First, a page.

Leros is one of six greek islands to receive the majority of refugees crossing the sea by boat into Greece. It is estimated that over 95% are Syrians, Afghans and Iraqis. Above all, 100% are humans - most of whom come from war torn countries.
Between August - September 2017, a crew of 3 filmmakers (including myself) came to Leros to document the aftermath of the refugee crisis. As media attention shifted to other stories, we were left wondering what came of this small island in the Aegean Sea.
This coincided with the launch of Yellow Days Festival, a new humanitarian festival looking to bring together refugees and locals alike.
Yellow Days became a platform for celebrating diversity on this small island, forming beautiful connections and sharing a myriad of skills, ideas and good vibes.
Unlike a home, a refugee camp is a transitory, public place that doesn’t reflect people’s personalities. Yellow Days provides everyone with a space where they can be themselves, play, sing, dance and laugh.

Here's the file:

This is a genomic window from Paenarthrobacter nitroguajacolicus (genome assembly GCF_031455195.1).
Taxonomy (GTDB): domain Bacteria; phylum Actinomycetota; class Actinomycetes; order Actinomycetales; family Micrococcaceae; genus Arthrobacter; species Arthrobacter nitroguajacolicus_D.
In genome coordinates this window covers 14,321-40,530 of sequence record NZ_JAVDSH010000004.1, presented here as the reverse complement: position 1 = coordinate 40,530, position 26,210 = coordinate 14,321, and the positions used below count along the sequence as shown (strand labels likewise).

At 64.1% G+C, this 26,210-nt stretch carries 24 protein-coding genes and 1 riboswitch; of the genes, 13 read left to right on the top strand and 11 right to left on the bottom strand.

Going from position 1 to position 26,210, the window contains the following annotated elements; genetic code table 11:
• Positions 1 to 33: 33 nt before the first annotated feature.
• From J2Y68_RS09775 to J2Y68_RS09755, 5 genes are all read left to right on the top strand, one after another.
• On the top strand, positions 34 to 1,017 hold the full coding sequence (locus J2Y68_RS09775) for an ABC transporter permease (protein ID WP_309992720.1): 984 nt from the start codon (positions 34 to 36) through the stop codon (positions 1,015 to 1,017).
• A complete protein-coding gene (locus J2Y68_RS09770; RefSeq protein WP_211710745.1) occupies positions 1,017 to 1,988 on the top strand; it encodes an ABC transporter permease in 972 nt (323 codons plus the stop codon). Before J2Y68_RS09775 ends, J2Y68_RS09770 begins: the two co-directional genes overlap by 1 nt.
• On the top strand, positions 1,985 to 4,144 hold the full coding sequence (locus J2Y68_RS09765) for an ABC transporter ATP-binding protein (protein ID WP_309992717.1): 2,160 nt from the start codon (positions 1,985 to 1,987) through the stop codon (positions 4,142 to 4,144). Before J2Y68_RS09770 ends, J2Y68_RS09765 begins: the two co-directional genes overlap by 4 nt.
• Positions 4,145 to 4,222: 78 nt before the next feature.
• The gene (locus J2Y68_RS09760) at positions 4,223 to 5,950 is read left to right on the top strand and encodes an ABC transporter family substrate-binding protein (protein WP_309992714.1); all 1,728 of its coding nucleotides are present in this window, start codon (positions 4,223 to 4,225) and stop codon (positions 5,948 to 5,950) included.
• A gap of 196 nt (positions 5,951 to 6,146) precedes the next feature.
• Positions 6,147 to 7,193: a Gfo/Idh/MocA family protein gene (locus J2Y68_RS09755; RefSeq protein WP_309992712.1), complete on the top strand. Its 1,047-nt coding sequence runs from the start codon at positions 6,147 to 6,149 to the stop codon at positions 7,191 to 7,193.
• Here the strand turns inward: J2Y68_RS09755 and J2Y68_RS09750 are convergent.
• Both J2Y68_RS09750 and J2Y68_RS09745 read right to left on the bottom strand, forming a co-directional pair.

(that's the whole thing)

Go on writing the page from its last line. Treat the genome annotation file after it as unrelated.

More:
Battle of Britain airshow
Behind the scenes of the Battle of Britain 75 years commemoration - Humberside Airfield.
chisinau, moldova - a street view
'Those who live amongst birds will learn to fly.'
The seed for this project was planted after a conversation with friend and professional highliner Sarah Rixham regarding similarities between the people who walk highlines and birds in flight.
I have always held a deep fascination with birds, and shortly after I started documenting slacklining, the crossover between the two subjects became apparent. Highlining is portrayed as a sport for daredevils and adrenaline junkies, which couldn’t be further from the truth. It requires balance, harmony, mindfulness; grounding yourself in the here and now.
Highliners and birds share a certain gracefulness - the first is floating on one inch webbing, the latter, soaring on a thermal. Both are set free in the uncharted space between things.
This series is an exploration of form, drawing similarities between birds and highliners.